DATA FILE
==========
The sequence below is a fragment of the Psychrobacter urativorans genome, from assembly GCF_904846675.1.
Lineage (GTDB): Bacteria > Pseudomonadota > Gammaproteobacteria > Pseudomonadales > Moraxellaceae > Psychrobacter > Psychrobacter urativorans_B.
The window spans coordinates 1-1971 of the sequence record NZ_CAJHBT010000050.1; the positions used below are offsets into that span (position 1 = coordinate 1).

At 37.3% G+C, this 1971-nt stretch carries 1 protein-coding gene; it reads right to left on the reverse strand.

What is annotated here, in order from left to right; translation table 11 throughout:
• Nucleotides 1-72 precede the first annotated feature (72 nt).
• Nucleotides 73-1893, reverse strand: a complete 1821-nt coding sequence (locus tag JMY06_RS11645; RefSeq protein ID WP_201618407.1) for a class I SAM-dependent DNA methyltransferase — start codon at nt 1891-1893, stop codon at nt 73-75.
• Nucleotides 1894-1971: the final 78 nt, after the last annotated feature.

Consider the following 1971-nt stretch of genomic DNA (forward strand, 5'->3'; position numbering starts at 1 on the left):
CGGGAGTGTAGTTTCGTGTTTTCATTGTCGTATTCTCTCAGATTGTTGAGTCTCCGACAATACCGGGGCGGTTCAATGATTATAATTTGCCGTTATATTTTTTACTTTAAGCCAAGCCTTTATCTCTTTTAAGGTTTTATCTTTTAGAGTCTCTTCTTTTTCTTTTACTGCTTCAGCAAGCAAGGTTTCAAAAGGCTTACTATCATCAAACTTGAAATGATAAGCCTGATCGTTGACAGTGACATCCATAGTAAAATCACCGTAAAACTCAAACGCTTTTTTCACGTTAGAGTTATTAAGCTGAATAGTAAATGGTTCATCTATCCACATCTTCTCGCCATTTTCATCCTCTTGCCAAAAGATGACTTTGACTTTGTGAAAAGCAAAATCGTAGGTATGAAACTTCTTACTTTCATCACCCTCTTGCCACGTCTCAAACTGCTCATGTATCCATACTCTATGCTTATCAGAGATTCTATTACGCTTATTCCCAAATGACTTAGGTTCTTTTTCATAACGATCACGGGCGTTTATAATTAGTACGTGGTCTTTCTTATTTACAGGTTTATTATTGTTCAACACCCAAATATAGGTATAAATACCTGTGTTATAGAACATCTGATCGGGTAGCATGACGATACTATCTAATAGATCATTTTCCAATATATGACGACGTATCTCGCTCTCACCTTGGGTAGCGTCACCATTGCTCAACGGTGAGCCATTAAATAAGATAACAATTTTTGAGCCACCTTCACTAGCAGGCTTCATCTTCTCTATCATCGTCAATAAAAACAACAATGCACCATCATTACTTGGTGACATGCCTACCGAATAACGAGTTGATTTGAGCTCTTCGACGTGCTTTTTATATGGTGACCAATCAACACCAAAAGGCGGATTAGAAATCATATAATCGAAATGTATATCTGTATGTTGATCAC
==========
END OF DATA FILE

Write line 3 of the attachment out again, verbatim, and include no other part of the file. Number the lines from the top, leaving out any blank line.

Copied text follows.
The window spans coordinates 1-1971 of the sequence record NZ_CAJHBT010000050.1; the positions used below are offsets into that span (position 1 = coordinate 1).